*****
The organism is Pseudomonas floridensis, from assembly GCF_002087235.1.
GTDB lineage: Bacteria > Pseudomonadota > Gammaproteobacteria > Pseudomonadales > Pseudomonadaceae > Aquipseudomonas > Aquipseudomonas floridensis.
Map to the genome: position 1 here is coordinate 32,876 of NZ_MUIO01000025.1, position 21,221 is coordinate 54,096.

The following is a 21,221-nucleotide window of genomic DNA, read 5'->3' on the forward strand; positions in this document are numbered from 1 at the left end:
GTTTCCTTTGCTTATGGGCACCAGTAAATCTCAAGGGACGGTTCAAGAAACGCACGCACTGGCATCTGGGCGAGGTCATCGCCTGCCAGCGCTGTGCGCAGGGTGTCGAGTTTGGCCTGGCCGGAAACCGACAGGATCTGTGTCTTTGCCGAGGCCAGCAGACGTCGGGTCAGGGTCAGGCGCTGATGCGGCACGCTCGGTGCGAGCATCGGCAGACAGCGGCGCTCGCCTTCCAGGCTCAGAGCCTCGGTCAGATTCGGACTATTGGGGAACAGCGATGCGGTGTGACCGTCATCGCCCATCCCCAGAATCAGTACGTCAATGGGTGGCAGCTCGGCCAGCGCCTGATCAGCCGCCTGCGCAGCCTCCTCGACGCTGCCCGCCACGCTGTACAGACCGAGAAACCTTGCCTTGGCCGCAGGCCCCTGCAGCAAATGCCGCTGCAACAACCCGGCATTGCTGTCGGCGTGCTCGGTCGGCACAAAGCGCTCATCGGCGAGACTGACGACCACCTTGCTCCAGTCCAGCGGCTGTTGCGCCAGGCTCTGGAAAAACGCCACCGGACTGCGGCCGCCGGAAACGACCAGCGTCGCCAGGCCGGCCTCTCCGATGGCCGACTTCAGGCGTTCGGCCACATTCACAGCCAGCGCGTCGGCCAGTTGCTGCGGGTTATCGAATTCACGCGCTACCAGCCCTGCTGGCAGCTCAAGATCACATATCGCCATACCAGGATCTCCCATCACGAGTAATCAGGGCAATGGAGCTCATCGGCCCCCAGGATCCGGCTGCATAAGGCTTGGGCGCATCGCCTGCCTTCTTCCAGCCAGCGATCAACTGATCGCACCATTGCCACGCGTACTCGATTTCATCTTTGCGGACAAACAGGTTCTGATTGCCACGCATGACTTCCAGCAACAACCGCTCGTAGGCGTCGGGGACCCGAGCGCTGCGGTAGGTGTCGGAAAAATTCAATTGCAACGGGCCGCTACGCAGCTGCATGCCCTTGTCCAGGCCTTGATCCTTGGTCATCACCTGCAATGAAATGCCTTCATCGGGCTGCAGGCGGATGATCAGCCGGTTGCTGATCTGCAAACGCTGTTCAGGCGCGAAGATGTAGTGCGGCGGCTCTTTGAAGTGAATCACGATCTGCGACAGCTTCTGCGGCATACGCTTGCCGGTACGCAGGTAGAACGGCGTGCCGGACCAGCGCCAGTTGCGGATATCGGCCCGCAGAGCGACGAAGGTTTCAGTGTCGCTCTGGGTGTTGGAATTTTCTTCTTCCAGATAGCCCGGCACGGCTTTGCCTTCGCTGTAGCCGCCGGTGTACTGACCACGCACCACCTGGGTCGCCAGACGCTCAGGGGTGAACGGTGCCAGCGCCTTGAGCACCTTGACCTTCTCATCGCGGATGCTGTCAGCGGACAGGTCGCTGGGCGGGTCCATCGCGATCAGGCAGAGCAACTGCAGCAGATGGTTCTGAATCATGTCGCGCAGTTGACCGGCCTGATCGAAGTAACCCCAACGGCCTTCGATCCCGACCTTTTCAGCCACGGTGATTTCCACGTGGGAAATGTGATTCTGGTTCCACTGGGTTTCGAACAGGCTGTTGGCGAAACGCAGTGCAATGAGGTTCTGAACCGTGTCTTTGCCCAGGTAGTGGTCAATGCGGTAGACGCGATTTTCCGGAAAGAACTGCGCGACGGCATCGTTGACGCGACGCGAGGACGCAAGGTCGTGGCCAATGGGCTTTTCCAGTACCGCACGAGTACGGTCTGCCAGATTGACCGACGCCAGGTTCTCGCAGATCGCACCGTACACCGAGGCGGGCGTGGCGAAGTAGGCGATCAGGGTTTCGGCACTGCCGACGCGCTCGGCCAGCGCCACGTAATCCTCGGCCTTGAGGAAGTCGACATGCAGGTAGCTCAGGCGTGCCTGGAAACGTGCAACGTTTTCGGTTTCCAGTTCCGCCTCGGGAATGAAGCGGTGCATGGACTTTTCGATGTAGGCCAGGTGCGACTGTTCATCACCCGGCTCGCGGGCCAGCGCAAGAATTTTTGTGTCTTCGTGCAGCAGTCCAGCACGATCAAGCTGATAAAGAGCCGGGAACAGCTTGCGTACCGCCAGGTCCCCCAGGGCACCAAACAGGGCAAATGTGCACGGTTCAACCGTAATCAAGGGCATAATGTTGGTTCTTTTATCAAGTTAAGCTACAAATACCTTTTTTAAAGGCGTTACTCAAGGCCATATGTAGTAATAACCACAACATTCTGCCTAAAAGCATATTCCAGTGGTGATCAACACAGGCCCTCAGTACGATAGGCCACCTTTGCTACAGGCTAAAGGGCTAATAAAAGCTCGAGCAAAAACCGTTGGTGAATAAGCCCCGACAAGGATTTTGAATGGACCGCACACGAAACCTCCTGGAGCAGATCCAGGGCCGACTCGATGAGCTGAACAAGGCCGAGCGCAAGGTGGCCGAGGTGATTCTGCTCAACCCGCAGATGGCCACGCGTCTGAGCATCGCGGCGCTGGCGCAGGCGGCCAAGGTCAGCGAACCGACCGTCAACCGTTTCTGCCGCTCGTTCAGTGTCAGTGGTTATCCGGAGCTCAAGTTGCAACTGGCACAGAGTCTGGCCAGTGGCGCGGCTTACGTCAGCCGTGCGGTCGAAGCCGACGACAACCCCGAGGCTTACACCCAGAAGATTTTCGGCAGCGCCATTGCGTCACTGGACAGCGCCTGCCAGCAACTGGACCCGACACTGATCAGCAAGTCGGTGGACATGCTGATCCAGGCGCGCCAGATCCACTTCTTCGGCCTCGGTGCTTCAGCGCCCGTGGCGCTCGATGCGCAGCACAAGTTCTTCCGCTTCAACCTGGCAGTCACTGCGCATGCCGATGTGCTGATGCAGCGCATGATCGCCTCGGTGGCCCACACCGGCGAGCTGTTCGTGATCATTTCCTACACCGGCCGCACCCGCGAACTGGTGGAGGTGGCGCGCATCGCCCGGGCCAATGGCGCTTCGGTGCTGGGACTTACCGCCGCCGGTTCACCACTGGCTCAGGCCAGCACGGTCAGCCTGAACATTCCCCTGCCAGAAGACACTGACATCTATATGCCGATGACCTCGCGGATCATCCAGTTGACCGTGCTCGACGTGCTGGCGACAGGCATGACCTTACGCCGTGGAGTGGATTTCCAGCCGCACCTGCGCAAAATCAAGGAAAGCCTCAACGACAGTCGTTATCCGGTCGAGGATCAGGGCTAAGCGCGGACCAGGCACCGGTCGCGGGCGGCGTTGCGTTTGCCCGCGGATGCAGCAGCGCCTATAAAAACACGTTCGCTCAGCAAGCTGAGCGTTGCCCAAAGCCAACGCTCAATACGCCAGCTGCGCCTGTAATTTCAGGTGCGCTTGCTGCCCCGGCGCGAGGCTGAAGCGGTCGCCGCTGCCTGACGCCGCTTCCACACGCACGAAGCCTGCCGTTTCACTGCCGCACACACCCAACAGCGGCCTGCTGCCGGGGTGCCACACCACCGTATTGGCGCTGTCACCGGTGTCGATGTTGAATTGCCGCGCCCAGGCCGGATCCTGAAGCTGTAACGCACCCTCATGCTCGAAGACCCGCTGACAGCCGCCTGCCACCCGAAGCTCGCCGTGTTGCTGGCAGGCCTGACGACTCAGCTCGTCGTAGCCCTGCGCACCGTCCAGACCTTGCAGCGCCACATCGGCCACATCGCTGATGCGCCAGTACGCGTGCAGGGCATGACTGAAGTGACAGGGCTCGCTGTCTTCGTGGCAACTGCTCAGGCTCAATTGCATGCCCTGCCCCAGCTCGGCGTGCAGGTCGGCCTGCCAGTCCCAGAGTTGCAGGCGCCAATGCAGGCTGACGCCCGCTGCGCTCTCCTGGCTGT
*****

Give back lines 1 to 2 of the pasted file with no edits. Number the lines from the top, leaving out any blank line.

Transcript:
The organism is Pseudomonas floridensis, from assembly GCF_002087235.1.
GTDB lineage: Bacteria > Pseudomonadota > Gammaproteobacteria > Pseudomonadales > Pseudomonadaceae > Aquipseudomonas > Aquipseudomonas floridensis.